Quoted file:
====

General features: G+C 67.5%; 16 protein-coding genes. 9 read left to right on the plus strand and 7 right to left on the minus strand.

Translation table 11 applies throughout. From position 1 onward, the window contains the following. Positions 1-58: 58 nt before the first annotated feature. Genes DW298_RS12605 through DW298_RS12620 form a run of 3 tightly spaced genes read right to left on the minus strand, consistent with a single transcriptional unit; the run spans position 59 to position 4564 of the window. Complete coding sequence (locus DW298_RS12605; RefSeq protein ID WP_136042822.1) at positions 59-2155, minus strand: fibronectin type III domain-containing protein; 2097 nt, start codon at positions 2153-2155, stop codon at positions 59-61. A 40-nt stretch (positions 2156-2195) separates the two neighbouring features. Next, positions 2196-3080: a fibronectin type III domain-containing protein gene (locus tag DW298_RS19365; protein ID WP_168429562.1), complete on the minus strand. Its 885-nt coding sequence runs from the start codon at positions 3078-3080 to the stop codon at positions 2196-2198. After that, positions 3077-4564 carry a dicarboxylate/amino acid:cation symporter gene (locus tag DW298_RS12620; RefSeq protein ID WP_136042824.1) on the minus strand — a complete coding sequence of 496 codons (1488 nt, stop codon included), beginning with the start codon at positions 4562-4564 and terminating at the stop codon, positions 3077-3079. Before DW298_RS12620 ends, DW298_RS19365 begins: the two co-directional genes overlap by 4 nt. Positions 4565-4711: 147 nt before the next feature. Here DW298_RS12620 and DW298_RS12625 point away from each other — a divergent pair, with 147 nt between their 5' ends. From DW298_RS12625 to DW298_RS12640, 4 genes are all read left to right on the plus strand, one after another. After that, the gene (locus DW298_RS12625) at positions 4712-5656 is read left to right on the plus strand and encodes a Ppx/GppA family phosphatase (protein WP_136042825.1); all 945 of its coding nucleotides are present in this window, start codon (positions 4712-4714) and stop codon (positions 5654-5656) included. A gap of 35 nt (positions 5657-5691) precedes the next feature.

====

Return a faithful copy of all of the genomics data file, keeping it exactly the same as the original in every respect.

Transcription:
General features: G+C 67.5%; 16 protein-coding genes. 9 read left to right on the plus strand and 7 right to left on the minus strand.

Translation table 11 applies throughout. From position 1 onward, the window contains the following. Positions 1-58: 58 nt before the first annotated feature. Genes DW298_RS12605 through DW298_RS12620 form a run of 3 tightly spaced genes read right to left on the minus strand, consistent with a single transcriptional unit; the run spans position 59 to position 4564 of the window. Complete coding sequence (locus DW298_RS12605; RefSeq protein ID WP_136042822.1) at positions 59-2155, minus strand: fibronectin type III domain-containing protein; 2097 nt, start codon at positions 2153-2155, stop codon at positions 59-61. A 40-nt stretch (positions 2156-2195) separates the two neighbouring features. Next, positions 2196-3080: a fibronectin type III domain-containing protein gene (locus tag DW298_RS19365; protein ID WP_168429562.1), complete on the minus strand. Its 885-nt coding sequence runs from the start codon at positions 3078-3080 to the stop codon at positions 2196-2198. After that, positions 3077-4564 carry a dicarboxylate/amino acid:cation symporter gene (locus tag DW298_RS12620; RefSeq protein ID WP_136042824.1) on the minus strand — a complete coding sequence of 496 codons (1488 nt, stop codon included), beginning with the start codon at positions 4562-4564 and terminating at the stop codon, positions 3077-3079. Before DW298_RS12620 ends, DW298_RS19365 begins: the two co-directional genes overlap by 4 nt. Positions 4565-4711: 147 nt before the next feature. Here DW298_RS12620 and DW298_RS12625 point away from each other — a divergent pair, with 147 nt between their 5' ends. From DW298_RS12625 to DW298_RS12640, 4 genes are all read left to right on the plus strand, one after another. After that, the gene (locus DW298_RS12625) at positions 4712-5656 is read left to right on the plus strand and encodes a Ppx/GppA family phosphatase (protein WP_136042825.1); all 945 of its coding nucleotides are present in this window, start codon (positions 4712-4714) and stop codon (positions 5654-5656) included. A gap of 35 nt (positions 5657-5691) precedes the next feature.